-The focus of today’s lecture is on extensions of Mendelian Genetics –
the idea of taking Mendel to a whole other level where we can actually
explain what it is that we see in terms of the variation in the world around
us and how it’s inherited.
-Let’s take stock of where we’ve been so far:
-In Lecture 14, we looked at Mendel’s simple traits, this simple mode
of inheritance, and looking at the alternate forms of traits – the dominant
and recessive modes of inheritance. We saw that these antagonistic pairs
were inherited in stereotypical ratios that were predictable using math.
These same traits were applied when we looked at traits in humans. So if
we looked at how traits were inherited in humans, the same basic
probabilities for inheritance of traits that showed simple autosomal
dominant or recessive modes of inheritance and we looked at how one
would track that by using pedigrees.
-Obviously, all traits aren’t that simple. If we look at the world around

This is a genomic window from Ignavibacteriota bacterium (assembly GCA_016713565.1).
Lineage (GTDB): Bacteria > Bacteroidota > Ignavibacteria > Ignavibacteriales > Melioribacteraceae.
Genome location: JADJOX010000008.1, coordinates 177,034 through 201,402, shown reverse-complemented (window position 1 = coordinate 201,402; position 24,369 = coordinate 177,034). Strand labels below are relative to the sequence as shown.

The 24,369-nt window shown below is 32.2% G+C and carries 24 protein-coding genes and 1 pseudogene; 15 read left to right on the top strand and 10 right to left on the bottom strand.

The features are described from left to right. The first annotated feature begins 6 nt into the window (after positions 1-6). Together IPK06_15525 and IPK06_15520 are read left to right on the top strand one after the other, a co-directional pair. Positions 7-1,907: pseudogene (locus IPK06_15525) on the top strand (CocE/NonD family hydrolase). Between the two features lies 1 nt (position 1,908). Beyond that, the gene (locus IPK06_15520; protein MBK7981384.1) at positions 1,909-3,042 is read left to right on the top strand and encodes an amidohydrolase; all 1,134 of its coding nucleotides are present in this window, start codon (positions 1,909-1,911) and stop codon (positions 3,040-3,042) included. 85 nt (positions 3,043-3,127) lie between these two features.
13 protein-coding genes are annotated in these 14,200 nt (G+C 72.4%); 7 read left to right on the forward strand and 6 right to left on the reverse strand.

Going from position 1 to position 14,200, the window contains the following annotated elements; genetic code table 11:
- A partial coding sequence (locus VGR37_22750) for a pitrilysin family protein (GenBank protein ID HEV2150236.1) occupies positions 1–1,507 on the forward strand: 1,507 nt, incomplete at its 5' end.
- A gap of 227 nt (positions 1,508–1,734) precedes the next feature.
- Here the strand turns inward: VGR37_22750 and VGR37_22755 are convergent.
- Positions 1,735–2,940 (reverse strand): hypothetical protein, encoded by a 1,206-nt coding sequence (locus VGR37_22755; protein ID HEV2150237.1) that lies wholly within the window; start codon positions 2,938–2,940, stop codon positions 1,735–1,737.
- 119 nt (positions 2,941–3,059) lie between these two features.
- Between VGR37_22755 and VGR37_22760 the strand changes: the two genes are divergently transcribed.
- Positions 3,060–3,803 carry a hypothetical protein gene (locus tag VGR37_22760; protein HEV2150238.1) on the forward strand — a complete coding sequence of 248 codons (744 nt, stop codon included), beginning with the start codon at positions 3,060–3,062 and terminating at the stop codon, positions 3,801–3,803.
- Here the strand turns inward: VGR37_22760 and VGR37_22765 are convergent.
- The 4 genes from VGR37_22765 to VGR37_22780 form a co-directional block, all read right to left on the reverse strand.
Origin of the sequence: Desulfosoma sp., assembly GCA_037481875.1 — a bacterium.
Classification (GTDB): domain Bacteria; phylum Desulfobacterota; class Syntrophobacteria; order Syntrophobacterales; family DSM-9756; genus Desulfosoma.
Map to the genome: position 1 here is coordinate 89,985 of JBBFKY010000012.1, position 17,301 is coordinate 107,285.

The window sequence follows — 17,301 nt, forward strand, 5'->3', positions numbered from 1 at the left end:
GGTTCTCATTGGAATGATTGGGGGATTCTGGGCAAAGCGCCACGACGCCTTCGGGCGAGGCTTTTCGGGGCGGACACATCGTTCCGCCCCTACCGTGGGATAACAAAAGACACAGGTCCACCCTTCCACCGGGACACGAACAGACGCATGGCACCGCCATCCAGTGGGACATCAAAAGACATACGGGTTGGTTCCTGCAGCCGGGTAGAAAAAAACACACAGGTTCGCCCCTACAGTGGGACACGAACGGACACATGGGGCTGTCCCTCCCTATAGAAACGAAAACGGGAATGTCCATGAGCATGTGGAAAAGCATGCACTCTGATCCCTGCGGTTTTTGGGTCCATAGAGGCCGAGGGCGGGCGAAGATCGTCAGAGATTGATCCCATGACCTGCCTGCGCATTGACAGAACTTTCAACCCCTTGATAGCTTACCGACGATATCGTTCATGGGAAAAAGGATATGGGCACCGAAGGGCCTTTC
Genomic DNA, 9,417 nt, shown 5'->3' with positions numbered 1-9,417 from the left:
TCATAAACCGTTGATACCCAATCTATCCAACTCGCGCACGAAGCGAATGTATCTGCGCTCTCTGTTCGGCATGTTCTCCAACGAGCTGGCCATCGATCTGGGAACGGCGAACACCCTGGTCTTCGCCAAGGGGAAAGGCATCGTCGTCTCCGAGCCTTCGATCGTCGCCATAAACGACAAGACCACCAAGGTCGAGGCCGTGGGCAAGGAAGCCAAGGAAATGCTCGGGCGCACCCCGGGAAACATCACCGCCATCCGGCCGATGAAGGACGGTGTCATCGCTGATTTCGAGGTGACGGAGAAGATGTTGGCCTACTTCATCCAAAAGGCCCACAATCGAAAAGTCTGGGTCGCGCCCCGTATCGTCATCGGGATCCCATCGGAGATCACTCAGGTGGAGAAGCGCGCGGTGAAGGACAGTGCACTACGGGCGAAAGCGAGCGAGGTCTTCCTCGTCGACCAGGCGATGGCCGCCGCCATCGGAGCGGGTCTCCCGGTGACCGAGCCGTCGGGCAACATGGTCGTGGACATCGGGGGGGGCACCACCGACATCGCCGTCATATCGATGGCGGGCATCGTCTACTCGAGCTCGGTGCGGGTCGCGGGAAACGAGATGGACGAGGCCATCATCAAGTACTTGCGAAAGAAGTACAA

us, we see plenty of variation that can’t be accommodated by these
simple Mendelian ratios & dominant & recessive modes of inheritance.
So how do we explain the true variation that we see within a species?
How do we reconcile what we know about the extent of apparent genetic
diversity in the world around us with the model that Mendel proposed?
-Today, we’re going to talk about ‘wrinkles’ on Mendel’s laws and we’ll
see that the same laws are still there but b/c of phenomena like
dominance and co-dominance, pleiotropy, variable expressivity, etc.,
we’ll see changes in the stereotypical ratios at least what we observe
-We’ll also talk about environmental influence which is related to
phenocopy and this will take us to the next level of understanding which
will be related to information we’ll later see in Lecture 22 and 24.
-In other words, how do we reconcile our basic understanding of
molecular genetics with the true variation we see in the world around us
and how that variation gets inherited?